21 September 2016

As Hurricanes Become More Intense, Flood Risks Escalate

Researchers evaluated how changes in hurricane intensities may impact the future risk of coastal flooding on the U.S. Gulf and Florida coasts.


A hurricane’s strength is primarily dependent on its surrounding environmental conditions, like temperature or humidity. Using climate models to predict future conditions, researchers found that Atlantic hurricane intensity could increase by up to five percent in the next hundred years. Scaling up historical hurricanes to the projected levels of intensity showed that storm surges could rise anywhere from 25 to 47 percent in the Gulf and Florida coasts. This novel approach can also be used to predict hurricane intensities and flood levels around the world.


Coastal populations in the tropics and sub-tropics are vulnerable to devastating impacts of hurricane storm surges. This risk is expected to rise under the influences of climate change. Understanding the risk will be particularly important for the North Atlantic where observations show the largest upward trends for hurricane maximum winds in recent history. The impacts of increased hurricane intensity may be further magnified by a wide and shallow continental shelf along the U.S. east and Gulf coasts, combined with some of the highest rates of observed sea-level rise. Having a simple, reliable method to determine how hurricane intensity and flooding will increase is important before regional decision-makers can plan possible mitigation activities.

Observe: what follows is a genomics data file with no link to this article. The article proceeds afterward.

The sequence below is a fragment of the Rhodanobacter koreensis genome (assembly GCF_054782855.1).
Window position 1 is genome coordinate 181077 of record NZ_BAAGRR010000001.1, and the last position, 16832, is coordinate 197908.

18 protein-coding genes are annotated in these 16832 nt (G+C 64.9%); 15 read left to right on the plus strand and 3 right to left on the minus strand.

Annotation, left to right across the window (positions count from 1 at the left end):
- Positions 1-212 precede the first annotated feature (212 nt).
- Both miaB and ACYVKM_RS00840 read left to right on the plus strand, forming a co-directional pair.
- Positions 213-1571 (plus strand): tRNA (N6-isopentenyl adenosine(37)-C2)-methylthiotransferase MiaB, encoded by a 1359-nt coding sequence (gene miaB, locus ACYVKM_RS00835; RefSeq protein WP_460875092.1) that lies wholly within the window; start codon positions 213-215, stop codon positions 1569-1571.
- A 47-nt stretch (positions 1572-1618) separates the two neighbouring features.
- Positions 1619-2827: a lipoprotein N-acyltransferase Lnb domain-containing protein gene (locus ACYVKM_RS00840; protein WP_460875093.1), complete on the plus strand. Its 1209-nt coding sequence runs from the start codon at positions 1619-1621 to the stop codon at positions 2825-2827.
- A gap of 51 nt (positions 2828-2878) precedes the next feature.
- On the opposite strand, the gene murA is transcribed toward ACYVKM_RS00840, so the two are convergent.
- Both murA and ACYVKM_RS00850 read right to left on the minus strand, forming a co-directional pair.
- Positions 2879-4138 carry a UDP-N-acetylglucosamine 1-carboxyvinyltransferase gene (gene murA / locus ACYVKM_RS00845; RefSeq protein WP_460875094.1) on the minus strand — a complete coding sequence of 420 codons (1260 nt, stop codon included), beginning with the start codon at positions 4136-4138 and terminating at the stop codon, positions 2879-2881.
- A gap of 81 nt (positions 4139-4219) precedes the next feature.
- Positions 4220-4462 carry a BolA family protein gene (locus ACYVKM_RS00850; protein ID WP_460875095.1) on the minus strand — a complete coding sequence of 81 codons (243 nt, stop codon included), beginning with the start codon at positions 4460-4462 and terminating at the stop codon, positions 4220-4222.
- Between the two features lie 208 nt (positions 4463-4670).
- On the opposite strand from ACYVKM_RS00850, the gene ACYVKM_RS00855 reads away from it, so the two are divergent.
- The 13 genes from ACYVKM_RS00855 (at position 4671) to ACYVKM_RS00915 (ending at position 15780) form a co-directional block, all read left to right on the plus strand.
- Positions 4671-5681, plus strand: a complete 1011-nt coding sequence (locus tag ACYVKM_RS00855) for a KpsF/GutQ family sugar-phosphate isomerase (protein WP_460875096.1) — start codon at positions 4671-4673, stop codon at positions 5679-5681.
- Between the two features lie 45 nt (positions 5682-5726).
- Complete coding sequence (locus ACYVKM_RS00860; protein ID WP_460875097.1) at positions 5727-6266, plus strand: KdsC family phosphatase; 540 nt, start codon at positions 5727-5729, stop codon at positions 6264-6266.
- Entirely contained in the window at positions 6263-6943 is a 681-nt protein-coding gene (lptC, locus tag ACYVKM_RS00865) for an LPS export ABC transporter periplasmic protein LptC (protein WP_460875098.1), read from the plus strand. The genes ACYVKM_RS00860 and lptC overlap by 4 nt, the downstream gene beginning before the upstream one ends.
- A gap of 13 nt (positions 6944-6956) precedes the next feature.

The Department of Energy’s Pacific Northwest National Laboratory research team developed a new approach to estimate future changes in hurricane intensity using a technique called thermodynamic Potential Intensity (PI) and a statistical downscaling method. Theoretically, PI is the calculated maximum intensity that can be attained by a hurricane under prevailing environmental conditions. The team used output from 10 different coupled climate models belonging to the CMIP5 archive to estimate mean PI conditions experienced by hurricanes under historical (1981-2000) and future climate conditions (2081-2100, using the Representative Concentration Pathways, or RCP 4.5 intermediate range emissions scenario). Combining these estimates projected that the maximum intensities for Atlantic hurricanes will increase by 1.8–4.2 percent (mean) and 2.7–5.3 percent (lifetime) by the year 2100. The team applied these projections to five historical hurricanes that made landfall over the Gulf of Mexico and Florida coasts to evaluate the impact on future storm surge risk: Frederic (1979), Alicia (1983), Erin (1995), Opal (1995) and Jeanne (2004). The results, based on simulations with the Sea, Lake and Overland Surges from Hurricanes (SLOSH) model indicate that the median storm surge will likely increase by 25–47 percent with the intensification of hurricanes contributing about 10 percent of that due to sea-level rise.

Ruby Leung
Pacific Northwest National Laboratory (PNNL)